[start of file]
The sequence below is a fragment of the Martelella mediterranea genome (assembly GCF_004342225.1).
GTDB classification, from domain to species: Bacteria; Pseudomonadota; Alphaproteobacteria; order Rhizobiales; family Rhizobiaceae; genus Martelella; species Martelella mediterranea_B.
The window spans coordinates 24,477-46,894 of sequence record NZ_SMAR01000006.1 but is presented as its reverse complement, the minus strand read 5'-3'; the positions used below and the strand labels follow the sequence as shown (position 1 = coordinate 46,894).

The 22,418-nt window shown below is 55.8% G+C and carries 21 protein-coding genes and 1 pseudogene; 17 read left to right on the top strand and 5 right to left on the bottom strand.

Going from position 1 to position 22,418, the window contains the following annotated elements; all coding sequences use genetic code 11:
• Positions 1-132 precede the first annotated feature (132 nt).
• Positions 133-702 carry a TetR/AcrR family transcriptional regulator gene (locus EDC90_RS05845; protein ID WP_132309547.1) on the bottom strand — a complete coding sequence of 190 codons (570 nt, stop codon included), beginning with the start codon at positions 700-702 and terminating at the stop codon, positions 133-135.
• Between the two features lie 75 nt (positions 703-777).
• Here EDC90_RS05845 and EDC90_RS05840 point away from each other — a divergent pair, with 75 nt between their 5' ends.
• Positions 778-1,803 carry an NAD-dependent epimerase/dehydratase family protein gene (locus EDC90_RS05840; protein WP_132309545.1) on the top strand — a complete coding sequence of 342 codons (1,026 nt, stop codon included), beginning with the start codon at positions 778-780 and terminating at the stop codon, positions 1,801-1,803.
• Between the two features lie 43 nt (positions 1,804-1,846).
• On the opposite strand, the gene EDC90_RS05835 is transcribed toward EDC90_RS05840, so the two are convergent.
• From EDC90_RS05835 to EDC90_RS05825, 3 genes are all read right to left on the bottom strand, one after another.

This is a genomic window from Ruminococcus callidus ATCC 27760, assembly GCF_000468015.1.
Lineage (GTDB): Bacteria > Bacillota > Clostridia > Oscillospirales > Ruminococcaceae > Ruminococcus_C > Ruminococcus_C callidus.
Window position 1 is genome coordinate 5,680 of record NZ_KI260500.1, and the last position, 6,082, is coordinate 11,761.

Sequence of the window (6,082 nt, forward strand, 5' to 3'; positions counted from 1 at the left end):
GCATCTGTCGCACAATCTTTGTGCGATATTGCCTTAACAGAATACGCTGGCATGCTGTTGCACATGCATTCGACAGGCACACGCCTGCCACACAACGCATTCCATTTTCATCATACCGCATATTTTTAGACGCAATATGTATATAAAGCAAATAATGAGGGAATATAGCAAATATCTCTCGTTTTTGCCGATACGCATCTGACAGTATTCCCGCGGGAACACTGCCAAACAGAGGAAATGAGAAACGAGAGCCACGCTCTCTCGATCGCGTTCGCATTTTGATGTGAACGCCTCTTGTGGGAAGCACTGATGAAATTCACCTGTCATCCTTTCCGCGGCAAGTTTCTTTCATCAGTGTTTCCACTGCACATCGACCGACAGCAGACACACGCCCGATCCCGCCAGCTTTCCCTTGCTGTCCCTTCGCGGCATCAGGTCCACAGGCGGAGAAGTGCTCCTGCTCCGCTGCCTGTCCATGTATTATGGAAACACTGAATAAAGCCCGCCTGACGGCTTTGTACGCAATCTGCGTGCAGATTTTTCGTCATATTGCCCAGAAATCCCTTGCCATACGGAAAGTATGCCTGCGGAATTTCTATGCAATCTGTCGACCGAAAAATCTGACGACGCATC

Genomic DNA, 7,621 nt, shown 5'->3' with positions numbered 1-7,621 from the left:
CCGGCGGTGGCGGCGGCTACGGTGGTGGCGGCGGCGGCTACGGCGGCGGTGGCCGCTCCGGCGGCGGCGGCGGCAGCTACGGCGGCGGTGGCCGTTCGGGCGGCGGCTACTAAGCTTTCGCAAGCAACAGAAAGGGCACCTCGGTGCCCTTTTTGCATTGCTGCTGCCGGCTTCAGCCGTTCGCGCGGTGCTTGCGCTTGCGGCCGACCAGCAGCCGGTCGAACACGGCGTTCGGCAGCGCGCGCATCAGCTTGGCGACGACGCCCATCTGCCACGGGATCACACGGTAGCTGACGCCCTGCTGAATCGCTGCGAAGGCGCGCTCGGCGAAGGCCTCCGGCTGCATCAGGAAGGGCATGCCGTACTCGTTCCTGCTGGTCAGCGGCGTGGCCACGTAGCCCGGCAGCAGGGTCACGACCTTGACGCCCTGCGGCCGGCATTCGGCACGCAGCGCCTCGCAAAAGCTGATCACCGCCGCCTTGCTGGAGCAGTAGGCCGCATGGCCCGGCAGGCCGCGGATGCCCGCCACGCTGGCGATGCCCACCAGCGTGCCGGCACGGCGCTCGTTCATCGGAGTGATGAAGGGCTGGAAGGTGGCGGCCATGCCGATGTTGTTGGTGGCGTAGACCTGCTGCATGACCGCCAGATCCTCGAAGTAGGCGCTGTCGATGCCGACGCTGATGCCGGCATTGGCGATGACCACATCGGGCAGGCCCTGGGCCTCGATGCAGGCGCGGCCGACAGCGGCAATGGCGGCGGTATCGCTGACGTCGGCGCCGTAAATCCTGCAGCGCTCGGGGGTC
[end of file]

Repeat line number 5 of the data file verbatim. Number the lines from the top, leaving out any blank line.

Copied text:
Going from position 1 to position 22,418, the window contains the following annotated elements; all coding sequences use genetic code 11: